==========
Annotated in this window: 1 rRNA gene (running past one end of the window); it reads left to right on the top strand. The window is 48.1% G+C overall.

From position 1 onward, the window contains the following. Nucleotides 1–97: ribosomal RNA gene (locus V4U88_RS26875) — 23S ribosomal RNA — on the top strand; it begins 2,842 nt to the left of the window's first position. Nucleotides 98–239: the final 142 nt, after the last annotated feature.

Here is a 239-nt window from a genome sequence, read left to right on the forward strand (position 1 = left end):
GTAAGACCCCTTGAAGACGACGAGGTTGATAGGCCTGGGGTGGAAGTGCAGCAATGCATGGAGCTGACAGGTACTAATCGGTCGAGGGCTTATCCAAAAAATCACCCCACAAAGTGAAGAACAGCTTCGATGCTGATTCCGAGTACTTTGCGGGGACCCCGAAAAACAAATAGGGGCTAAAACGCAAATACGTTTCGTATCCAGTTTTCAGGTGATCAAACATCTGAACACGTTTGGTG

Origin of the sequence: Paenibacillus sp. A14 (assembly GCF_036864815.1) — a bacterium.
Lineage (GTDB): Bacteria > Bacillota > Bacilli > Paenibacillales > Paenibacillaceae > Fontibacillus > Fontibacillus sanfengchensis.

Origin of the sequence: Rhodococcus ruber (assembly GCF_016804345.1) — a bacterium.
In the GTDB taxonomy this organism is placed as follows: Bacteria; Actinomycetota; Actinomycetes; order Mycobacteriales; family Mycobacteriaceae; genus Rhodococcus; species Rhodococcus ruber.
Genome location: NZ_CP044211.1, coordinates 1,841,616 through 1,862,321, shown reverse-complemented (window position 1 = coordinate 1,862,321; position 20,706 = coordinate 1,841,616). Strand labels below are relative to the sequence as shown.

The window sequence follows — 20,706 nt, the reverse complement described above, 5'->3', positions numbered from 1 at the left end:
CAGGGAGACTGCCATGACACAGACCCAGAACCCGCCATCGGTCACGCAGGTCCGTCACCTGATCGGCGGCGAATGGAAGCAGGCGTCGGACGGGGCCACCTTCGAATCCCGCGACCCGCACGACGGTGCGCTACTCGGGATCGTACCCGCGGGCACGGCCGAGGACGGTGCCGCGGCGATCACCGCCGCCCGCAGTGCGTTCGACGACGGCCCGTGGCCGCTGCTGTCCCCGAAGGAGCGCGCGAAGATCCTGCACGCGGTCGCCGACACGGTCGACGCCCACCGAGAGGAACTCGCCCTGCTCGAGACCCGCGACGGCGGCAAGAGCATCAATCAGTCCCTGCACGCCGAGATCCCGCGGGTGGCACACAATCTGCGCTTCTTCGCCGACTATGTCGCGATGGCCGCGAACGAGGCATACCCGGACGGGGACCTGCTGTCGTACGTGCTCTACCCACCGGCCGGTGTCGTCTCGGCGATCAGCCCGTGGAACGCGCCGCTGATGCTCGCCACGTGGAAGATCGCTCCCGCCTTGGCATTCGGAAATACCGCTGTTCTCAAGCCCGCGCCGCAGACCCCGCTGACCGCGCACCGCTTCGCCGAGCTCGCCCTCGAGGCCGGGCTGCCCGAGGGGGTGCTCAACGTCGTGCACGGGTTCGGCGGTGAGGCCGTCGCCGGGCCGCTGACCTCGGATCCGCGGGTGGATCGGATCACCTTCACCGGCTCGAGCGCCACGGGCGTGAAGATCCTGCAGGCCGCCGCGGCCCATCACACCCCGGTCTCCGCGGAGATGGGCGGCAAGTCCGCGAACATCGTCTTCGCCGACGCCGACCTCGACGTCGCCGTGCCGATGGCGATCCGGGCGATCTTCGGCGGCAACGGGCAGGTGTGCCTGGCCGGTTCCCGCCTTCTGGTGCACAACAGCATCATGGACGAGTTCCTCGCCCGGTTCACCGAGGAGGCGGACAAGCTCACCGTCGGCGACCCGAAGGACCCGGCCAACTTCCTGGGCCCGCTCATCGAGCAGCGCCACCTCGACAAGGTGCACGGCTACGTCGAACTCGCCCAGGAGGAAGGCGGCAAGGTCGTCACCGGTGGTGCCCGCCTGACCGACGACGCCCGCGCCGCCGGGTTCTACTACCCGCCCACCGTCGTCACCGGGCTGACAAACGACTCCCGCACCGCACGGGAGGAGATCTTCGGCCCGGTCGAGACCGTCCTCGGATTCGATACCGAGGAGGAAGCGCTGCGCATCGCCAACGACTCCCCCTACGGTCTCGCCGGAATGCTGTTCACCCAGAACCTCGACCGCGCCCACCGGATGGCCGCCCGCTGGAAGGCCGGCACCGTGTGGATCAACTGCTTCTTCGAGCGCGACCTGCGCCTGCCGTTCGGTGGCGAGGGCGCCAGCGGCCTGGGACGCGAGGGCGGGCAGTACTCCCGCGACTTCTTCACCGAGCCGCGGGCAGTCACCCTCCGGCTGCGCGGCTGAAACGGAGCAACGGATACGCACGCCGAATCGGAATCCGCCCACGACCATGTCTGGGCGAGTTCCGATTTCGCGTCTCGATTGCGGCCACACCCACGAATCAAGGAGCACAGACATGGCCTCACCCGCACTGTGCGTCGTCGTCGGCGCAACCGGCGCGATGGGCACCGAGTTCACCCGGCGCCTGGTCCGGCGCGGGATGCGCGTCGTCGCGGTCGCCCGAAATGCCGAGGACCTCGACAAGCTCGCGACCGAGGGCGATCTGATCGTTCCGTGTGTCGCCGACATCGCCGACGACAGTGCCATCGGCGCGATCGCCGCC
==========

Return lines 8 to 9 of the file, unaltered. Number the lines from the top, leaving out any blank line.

In the GTDB taxonomy this organism is placed as follows: Bacteria; Actinomycetota; Actinomycetes; order Mycobacteriales; family Mycobacteriaceae; genus Rhodococcus; species Rhodococcus ruber.
Genome location: NZ_CP044211.1, coordinates 1,841,616 through 1,862,321, shown reverse-complemented (window position 1 = coordinate 1,862,321; position 20,706 = coordinate 1,841,616). Strand labels below are relative to the sequence as shown.